health
Tuesday Jul 19 2022
By
Web Desk

Verbal insults hurt just as much as a slap, brain scans show

By
Web Desk
Silhouettes of a man and a woman shouting at each other. — Pixabay
Silhouettes of a man and a woman shouting at each other. — Pixabay

Researchers have revealed that verbal insults can trigger a feeling of a “mini slap to the face” — even in unnatural conditions like isolation or a neutral environment with no context.

The researchers analysed 79 female participants by using electroencephalography (EEG) and skin conductance recordings to compare the short-term impact of repeated verbal insults.

“The exact way in which words can deliver their offensive, emotionally negative payload at the moment these words are being read or heard is not yet well-understood,” said corresponding author Dr Marijn Struiksma, of Utrecht University in a university release.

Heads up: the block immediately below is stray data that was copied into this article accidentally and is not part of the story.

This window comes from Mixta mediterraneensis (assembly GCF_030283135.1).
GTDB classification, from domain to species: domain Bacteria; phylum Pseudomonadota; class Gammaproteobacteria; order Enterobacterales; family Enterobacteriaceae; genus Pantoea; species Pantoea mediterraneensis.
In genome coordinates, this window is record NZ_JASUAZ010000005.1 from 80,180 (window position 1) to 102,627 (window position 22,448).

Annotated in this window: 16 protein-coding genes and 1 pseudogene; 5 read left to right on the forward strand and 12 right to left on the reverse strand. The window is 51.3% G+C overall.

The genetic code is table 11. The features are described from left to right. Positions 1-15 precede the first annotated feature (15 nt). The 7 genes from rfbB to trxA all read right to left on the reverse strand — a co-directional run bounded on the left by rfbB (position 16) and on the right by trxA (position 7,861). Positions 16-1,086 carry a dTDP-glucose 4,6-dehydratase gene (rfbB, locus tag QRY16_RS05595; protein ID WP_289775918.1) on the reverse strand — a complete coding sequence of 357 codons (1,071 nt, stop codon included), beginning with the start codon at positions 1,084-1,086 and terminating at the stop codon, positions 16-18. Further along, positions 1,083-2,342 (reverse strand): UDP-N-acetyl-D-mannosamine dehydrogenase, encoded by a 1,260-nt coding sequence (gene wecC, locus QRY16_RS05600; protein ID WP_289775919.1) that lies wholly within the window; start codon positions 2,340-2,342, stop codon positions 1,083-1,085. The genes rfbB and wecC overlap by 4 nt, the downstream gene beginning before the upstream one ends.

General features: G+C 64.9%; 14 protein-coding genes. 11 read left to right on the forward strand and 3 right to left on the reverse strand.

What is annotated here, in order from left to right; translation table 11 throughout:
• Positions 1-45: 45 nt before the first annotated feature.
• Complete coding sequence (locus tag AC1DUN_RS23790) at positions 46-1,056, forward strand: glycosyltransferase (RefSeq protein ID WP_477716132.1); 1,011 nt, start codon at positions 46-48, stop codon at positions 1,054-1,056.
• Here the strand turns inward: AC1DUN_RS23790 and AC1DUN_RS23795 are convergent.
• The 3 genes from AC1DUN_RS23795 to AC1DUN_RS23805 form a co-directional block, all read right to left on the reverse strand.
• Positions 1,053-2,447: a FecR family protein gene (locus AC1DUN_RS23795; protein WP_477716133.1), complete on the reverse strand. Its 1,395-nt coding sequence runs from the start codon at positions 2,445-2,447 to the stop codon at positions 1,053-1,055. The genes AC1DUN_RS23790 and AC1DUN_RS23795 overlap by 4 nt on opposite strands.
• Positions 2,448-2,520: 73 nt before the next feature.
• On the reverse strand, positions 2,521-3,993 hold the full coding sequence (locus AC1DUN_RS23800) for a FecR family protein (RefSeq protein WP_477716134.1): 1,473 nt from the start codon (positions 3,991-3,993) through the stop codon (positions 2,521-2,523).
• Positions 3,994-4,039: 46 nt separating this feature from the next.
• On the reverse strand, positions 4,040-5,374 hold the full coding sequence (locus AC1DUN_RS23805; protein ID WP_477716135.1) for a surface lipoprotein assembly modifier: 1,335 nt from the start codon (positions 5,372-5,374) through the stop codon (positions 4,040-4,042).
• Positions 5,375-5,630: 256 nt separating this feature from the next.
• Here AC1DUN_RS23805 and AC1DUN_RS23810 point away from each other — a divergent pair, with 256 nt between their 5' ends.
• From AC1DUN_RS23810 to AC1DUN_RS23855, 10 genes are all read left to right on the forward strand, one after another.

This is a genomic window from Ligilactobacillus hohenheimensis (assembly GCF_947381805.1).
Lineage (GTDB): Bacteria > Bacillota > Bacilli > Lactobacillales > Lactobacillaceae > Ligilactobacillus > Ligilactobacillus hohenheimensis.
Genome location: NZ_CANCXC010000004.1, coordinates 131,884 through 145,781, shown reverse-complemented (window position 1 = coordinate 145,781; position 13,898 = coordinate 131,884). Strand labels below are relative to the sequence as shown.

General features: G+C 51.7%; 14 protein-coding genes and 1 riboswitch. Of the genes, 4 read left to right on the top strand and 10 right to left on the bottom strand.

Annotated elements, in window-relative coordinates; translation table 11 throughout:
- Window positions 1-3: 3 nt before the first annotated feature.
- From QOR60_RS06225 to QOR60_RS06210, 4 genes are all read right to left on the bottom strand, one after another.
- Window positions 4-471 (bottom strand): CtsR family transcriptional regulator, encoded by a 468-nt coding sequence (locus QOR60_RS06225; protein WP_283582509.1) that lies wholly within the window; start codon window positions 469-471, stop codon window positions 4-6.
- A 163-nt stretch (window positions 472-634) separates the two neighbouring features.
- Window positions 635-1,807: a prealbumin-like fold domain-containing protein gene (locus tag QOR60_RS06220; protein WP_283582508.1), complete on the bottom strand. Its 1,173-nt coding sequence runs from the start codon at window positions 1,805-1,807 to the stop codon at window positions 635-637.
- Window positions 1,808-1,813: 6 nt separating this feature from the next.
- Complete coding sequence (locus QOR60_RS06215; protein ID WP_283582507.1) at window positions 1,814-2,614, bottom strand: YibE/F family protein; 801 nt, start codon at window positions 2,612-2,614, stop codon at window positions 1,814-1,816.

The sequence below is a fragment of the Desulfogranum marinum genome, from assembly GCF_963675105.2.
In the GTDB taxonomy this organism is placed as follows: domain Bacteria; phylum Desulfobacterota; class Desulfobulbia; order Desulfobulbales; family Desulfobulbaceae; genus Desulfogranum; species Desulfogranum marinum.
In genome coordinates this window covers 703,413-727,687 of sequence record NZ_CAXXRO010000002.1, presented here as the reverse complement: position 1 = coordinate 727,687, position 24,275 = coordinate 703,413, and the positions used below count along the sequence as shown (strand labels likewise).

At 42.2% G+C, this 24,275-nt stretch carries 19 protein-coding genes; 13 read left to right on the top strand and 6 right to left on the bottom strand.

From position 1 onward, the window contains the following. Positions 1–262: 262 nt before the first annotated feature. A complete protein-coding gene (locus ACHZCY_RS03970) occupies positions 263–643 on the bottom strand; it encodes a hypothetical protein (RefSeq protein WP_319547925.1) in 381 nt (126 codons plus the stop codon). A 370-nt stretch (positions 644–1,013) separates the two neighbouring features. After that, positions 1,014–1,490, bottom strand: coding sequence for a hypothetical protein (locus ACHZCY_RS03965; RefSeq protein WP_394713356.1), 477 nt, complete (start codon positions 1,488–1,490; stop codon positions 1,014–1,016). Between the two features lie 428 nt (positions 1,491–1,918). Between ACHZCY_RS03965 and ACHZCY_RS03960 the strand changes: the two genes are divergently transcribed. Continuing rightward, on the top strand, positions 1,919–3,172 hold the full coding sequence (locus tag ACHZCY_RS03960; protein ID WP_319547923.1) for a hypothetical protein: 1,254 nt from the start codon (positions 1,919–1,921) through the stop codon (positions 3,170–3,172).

“Understanding what an insulting expression does to people as it unfolds, and why, is of considerable importance to psycholinguists interested in how language moves people, but also to others who wish to understand the details of social behaviour.”

Throughout the study, three different types of speech were repeated to the participants, such as insults, compliments and neutral statements.

Surprisingly, the researchers found that the negative statements triggered a slap-like impact on the participants, even in “unnatural conditions” such as statements coming from “fictitious” people.

“Our study shows that in a psycholinguistic laboratory experiment without real interaction between speakers, insults deliver lexical ‘mini slaps in the face’, such that the strongly negative evaluative words involved that a participant reads, automatically grab attention during lexical retrieval, regardless of how often that retrieval occurs,” said Struiksma.